This is my portrait from my second marriage, to Isak Bata Amar. When the war was over, he was the drama secretary at the National Theatre, and I met him when I enrolled in the Drama Studio. After a two-hour conversation, he asked me if I would like to marry him. As soon as I turned 18 I had married a Serb, and I had a son, Slobodan. My marriage to the Serb was unhappy and terrible for me. My husband abused me and he insisted that I was a smelly Jew. My son never met him.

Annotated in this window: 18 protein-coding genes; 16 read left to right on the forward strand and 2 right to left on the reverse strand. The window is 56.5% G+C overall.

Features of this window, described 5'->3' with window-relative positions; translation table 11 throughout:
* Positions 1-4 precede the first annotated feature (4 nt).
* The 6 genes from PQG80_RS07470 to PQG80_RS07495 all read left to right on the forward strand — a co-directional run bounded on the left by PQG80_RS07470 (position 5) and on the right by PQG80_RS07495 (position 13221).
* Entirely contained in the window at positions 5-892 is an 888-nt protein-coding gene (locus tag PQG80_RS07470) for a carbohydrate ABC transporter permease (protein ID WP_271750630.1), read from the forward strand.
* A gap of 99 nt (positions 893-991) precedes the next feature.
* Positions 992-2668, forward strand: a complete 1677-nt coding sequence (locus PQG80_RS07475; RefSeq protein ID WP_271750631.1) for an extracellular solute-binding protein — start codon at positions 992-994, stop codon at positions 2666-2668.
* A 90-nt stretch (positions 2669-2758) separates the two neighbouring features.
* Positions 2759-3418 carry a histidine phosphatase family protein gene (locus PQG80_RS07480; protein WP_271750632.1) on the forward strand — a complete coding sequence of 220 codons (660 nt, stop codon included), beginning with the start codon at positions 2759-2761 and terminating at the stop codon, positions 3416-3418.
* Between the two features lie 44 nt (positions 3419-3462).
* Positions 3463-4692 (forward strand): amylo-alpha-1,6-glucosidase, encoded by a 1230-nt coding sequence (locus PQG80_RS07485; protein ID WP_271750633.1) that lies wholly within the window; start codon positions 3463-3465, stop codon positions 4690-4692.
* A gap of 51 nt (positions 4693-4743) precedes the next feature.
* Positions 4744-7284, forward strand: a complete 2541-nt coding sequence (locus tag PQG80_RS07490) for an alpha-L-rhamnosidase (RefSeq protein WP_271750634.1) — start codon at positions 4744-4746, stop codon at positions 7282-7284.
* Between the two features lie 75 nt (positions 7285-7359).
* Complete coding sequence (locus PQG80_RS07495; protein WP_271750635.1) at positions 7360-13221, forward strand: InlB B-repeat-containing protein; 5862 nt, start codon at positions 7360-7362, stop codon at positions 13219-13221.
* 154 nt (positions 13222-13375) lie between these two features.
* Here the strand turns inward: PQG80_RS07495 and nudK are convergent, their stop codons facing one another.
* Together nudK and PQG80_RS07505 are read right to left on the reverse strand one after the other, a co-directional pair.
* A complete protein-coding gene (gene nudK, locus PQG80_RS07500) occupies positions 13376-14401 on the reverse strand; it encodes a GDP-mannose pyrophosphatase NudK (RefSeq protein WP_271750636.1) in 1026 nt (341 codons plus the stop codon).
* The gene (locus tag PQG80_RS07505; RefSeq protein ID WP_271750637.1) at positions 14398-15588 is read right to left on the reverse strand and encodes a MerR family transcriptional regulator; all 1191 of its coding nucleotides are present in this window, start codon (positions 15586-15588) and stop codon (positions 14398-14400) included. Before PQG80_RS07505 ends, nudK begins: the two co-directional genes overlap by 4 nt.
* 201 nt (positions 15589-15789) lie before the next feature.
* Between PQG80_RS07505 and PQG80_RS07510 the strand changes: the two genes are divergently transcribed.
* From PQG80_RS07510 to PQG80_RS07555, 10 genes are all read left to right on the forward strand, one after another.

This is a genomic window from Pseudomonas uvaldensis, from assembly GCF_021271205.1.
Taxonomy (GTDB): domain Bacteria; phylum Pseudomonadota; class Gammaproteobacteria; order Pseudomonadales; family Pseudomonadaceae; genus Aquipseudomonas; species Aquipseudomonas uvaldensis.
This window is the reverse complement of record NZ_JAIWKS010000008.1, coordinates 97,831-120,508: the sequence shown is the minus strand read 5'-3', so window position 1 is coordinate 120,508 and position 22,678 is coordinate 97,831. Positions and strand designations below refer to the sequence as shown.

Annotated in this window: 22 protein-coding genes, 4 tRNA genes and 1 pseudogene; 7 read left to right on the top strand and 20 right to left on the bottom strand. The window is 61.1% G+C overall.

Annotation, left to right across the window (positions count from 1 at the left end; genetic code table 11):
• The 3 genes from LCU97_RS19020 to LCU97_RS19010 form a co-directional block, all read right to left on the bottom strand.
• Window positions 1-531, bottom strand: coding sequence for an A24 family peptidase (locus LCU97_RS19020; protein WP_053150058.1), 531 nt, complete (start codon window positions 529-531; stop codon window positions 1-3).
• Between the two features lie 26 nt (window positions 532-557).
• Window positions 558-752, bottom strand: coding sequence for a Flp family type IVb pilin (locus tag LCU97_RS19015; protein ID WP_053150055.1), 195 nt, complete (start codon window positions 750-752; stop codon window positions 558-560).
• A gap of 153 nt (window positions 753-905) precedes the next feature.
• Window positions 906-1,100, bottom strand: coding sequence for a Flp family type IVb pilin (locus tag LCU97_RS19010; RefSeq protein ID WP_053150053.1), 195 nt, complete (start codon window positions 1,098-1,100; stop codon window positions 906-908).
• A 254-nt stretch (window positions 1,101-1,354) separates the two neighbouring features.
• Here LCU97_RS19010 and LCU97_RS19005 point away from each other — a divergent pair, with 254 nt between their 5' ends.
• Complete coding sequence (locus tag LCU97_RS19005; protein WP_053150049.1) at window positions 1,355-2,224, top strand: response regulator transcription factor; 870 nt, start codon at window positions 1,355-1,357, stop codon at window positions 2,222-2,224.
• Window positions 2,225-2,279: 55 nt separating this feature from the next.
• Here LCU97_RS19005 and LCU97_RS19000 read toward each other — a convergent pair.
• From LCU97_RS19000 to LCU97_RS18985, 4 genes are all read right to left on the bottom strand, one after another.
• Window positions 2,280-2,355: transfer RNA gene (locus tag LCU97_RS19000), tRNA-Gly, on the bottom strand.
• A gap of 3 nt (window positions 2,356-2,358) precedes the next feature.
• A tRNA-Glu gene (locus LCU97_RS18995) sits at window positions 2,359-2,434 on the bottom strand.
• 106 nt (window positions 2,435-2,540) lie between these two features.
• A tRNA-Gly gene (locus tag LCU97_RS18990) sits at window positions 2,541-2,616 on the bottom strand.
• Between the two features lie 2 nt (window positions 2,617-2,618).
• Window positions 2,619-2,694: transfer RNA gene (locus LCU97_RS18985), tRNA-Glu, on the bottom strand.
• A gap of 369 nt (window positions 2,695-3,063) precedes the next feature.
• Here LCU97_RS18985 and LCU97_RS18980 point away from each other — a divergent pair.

Isak was from an Orthodox Jewish family and he would not be able to marry me if his parents were still alive because I was a half-Jew, with a Serbian mother and a Jewish father. We married on February 15, 1947. My husband never found anyone from his family. It was a nice life with Isak. My son from my first marriage received the same treatment, if not better, than our other son. My son Slobodan received that name because he waited for freedom and Zoran because he was born at dawn. Isak, like my father, brought tranquility to our house. There was lots of love and understanding.